This cognitive revolution has fostered a view of the passing of information back and forth between perceptual, memory, and motor components of an integrated system, known as the “computational metaphor.” With cognition as the new paradigm, can we expect that the explanatory scope of psychology will be clarified? Will a cognitive perspective be extended to phenomena that have traditionally fallen under the rubric of motivation and emotion?
The psychologists involved in this volume of the Nebraska Symposium address these questions specifically. Their contributions stimulate a hypothesis that the cognitive paradigm has begun to move psychology toward a “unified field theory” of behavior and experience.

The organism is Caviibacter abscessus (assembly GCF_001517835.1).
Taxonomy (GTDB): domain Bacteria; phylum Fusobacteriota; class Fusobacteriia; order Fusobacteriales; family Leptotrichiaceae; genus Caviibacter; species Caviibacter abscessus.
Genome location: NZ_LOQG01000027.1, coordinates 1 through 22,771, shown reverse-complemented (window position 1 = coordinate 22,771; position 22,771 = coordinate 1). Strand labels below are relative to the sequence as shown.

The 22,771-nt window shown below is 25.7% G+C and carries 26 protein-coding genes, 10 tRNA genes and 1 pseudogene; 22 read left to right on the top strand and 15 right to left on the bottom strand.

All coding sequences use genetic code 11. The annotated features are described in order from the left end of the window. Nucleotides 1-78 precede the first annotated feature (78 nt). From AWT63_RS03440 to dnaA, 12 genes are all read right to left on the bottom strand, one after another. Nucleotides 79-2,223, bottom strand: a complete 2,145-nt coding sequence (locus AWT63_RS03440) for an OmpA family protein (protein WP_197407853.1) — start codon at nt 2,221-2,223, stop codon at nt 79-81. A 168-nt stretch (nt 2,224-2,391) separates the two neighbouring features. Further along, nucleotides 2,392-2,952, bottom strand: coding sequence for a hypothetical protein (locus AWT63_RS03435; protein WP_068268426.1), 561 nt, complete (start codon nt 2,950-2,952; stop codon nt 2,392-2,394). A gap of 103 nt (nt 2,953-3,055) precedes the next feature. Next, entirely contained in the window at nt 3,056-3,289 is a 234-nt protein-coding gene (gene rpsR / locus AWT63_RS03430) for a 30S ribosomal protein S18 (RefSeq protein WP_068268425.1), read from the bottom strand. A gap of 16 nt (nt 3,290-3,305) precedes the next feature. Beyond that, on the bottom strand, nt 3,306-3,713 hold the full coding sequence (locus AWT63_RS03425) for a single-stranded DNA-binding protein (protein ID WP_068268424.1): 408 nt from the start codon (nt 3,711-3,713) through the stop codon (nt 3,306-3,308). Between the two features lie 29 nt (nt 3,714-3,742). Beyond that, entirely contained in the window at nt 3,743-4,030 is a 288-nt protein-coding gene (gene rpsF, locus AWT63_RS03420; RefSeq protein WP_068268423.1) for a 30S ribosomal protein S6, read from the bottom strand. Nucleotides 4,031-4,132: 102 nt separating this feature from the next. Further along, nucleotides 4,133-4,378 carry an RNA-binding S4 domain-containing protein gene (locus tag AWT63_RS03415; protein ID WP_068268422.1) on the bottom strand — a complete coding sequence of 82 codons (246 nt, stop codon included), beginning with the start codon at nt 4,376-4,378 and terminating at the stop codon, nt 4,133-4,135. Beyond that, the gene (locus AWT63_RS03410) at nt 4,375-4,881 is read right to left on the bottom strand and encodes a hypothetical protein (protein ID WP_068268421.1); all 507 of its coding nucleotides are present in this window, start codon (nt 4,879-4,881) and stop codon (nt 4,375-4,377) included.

Herbert A. Simon tests the limits of a pure information processing paradigm. A basic tenet of this theoretical approach is that information exists independent of the medium by which it is represented. By analyzing the information processing capabilities of nonbiological systems, or “artificial intelligence,” we may determine which aspects of motivation and emotion require the biological substrate of cognition.
Muriel D. Lezak raises a similar question by focusing on the biological substrate itself and by analyzing the constraints and determinations that it imposes. Howard Gardner considers the medium and the information it processes; thus he lays a conceptual foundation for making the facts of biological brain science congruent with the richness of human behavior and experience.